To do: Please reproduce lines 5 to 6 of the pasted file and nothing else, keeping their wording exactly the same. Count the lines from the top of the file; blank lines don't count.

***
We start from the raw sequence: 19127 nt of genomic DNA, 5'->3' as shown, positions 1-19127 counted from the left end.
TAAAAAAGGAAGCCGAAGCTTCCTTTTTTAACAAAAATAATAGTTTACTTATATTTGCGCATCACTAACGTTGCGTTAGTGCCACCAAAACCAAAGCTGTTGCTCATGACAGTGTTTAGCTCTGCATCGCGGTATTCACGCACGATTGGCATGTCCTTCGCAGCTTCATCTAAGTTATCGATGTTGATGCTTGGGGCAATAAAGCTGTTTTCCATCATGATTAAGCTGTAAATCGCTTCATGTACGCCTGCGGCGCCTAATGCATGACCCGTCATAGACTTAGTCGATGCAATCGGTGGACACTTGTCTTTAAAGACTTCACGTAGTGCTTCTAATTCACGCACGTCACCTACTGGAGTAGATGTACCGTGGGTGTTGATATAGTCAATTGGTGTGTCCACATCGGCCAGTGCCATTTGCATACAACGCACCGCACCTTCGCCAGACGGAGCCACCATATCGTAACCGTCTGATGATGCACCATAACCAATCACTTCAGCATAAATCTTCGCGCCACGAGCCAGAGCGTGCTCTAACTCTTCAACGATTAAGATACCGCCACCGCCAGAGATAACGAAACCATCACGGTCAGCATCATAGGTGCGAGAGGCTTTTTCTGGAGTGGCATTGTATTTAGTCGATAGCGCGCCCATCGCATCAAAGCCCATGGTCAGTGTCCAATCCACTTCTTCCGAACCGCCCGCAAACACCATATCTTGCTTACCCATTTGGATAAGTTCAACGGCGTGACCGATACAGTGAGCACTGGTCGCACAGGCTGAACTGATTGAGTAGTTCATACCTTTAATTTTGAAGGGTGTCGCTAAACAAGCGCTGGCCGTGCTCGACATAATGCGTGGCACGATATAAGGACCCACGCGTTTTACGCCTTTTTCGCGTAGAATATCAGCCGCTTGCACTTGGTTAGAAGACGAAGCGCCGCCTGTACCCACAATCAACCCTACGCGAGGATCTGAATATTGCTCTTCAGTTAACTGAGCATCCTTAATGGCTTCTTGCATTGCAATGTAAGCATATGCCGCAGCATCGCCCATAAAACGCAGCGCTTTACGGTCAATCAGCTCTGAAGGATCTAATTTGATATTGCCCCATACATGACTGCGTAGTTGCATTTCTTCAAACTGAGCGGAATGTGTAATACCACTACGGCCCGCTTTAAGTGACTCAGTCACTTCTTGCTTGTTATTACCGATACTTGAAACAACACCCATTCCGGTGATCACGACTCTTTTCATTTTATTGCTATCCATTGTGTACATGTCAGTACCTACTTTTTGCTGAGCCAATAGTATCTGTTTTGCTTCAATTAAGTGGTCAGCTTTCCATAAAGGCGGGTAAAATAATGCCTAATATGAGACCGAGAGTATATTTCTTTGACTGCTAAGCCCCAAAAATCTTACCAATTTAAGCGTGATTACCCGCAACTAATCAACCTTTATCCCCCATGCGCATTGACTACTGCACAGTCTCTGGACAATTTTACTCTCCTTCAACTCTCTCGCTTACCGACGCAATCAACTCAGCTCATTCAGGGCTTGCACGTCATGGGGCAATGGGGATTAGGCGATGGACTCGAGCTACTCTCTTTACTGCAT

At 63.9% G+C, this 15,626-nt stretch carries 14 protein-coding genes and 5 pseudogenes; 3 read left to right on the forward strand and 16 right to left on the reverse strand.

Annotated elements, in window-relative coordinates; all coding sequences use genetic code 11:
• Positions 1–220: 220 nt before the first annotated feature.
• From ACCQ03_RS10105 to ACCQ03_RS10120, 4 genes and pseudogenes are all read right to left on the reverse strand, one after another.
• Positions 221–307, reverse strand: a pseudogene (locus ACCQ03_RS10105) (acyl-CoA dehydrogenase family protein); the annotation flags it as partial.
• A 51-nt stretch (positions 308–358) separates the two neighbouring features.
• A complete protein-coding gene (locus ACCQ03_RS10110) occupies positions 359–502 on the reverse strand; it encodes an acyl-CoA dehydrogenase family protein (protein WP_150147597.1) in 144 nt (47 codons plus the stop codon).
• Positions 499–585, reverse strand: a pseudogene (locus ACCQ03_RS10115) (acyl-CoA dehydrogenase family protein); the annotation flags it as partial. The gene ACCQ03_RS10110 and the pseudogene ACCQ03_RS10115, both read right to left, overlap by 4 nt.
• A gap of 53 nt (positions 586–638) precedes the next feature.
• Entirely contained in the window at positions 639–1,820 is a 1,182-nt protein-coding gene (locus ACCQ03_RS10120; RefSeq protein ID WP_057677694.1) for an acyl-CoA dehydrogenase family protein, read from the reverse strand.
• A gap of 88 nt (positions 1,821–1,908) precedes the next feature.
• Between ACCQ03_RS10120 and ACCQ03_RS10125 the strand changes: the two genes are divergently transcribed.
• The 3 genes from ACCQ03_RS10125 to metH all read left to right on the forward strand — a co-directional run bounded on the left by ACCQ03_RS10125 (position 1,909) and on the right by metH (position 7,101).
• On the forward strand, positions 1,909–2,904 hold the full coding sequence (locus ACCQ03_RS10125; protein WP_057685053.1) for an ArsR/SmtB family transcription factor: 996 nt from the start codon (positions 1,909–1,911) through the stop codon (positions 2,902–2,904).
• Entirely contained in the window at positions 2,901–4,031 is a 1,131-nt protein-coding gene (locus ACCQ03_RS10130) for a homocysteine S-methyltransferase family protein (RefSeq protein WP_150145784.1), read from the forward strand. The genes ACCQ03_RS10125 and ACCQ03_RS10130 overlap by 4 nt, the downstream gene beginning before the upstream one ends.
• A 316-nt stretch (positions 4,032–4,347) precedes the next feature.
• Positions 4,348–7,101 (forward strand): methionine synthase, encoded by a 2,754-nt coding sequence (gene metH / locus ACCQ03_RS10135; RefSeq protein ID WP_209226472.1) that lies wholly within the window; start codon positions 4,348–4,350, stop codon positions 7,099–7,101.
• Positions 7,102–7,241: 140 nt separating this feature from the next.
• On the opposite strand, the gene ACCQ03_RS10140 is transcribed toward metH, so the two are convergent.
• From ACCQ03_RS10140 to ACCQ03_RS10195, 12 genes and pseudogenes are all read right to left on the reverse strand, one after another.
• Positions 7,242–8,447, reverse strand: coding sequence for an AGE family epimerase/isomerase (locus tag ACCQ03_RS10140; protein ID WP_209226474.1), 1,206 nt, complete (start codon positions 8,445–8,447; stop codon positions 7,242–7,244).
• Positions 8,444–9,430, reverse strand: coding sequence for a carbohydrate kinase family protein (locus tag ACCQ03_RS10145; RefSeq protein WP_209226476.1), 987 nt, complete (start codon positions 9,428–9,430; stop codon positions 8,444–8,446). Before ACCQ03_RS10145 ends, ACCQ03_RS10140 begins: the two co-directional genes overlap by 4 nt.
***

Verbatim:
• Positions 1–220: 220 nt before the first annotated feature.
• From ACCQ03_RS10105 to ACCQ03_RS10120, 4 genes and pseudogenes are all read right to left on the reverse strand, one after another.